Is there any pronunciation difference between both? Shouldn't IPA use one symbol per phonem/allophone? Curiously, this happens with the schwa, but not with "true" vowels, eg the A in car [kɑɹ].
Most Americans do not pronounce [əɹ] with two different, consecutive sounds (phones), but with one phone. You say "Shouldn't IPA use one symbol for phoneme?" The problem is that [əɹ] is two symbols for one phoneme. So [ɚ] is used instead.
For the other r-colored vowels, many Americans use single phones for [ɑ˞] and [ɔ˞], but many also use two, so [aɹ] and [ɔɹ] are considered to be adequate IPA representations of these. Wikipedia says:
In words such as start, many speakers have r-coloring only in the coda of the vowel, rather than as a simultaneous articulation modifying the whole duration. This can be represented in IPA by using a succession of two symbols such as [ɑɚ] or [ɑɹ], rather than the unitary symbol [ɑ˞].
For the other three r-colored vowels, [ɛɹ], [ɪɹ], and [ʊɹ], even fewer use a single phone than for [ɑɹ] and [ɔr]. (In fact, I don't know whether any Americans use a single phone for [ɛɹ] and [ɪɹ].)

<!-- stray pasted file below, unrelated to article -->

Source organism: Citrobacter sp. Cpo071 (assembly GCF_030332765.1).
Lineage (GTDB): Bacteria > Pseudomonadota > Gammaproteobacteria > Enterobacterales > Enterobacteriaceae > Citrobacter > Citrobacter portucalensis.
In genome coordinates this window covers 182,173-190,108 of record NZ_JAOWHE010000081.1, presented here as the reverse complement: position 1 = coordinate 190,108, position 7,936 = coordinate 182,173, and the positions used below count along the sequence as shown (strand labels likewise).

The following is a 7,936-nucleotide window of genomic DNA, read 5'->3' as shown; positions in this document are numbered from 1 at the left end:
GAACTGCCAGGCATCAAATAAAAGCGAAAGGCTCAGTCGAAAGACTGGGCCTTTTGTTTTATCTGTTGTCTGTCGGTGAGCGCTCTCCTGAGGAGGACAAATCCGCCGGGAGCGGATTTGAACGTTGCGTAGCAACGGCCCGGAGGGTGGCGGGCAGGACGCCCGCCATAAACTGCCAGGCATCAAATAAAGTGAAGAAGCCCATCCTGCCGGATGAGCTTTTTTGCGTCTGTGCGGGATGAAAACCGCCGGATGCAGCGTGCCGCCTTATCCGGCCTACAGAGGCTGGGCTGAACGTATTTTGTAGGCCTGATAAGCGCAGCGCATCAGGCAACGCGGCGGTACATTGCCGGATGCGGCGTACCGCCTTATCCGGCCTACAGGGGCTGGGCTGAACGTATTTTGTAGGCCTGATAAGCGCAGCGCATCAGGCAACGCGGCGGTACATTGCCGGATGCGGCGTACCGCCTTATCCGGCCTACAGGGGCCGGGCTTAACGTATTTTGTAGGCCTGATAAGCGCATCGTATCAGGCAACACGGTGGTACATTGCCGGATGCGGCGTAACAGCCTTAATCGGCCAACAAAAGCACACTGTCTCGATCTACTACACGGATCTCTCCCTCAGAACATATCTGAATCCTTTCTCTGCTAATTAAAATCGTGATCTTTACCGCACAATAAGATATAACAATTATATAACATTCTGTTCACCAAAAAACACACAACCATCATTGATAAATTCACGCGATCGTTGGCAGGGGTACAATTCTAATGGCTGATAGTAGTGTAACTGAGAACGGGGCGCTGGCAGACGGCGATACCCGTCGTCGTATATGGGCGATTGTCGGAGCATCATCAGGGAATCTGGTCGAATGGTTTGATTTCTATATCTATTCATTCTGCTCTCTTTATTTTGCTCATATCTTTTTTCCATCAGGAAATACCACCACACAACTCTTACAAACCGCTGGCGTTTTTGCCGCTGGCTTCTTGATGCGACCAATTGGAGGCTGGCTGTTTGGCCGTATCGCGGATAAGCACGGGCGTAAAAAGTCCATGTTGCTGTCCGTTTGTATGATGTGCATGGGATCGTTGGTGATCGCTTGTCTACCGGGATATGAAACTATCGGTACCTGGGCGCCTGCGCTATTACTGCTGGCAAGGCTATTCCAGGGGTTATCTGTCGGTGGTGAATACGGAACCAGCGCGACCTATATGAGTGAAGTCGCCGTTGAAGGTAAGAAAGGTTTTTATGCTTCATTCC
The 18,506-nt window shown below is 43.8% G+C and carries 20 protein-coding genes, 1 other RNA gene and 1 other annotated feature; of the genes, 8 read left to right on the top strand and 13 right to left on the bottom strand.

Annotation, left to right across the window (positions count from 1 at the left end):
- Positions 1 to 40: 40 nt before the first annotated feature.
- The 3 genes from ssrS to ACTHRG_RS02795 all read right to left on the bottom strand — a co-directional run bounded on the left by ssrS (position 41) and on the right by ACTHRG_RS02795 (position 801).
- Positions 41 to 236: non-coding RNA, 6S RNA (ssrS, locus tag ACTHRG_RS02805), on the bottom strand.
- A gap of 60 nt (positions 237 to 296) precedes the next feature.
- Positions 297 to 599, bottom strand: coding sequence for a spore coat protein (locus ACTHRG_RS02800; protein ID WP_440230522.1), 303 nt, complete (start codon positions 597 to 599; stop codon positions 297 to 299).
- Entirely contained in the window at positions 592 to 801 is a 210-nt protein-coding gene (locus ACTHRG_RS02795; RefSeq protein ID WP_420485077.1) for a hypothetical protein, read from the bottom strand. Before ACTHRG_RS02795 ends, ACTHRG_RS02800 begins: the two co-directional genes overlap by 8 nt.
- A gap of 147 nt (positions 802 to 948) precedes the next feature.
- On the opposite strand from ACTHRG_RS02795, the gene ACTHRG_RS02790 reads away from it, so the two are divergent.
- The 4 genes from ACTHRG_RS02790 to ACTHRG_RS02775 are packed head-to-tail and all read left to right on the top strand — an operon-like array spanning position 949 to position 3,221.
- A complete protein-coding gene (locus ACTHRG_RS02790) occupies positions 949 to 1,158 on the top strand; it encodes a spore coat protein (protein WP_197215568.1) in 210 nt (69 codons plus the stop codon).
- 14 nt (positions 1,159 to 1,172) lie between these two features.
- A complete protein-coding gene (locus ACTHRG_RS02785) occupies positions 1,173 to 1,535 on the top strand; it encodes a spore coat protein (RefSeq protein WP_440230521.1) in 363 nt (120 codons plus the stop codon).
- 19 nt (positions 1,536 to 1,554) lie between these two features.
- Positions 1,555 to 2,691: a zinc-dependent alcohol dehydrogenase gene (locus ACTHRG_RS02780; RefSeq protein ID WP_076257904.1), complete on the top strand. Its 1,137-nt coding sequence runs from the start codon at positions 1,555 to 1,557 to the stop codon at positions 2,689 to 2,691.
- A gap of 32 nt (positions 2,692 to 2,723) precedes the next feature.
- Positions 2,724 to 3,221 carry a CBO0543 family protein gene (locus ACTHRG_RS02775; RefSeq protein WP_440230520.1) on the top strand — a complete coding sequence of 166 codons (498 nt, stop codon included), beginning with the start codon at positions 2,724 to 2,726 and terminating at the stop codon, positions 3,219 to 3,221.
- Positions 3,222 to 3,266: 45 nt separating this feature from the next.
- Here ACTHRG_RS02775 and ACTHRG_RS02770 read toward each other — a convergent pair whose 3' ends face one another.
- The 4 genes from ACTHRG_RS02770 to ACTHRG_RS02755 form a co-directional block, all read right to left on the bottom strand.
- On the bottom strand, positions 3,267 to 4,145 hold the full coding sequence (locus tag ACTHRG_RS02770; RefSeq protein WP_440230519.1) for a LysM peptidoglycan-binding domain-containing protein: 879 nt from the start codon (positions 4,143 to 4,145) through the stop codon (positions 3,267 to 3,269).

If you try to represent American and British speech with the same IPA symbols, you run into big problems. What vowel do you use for palm, box, cloth, caught? Those are two vowels in American and three vowels in British speech, and there's not any easy way to deduce the American pronunciation from the British, and vice versa. So why not use [ɚ]?
And the American pronunciation of wanderer, /ˈwɑn.dɚ.ɚ/, is indeed different from the British pronunciation, /ˈwɒn.dər.ə/, in the der syllable.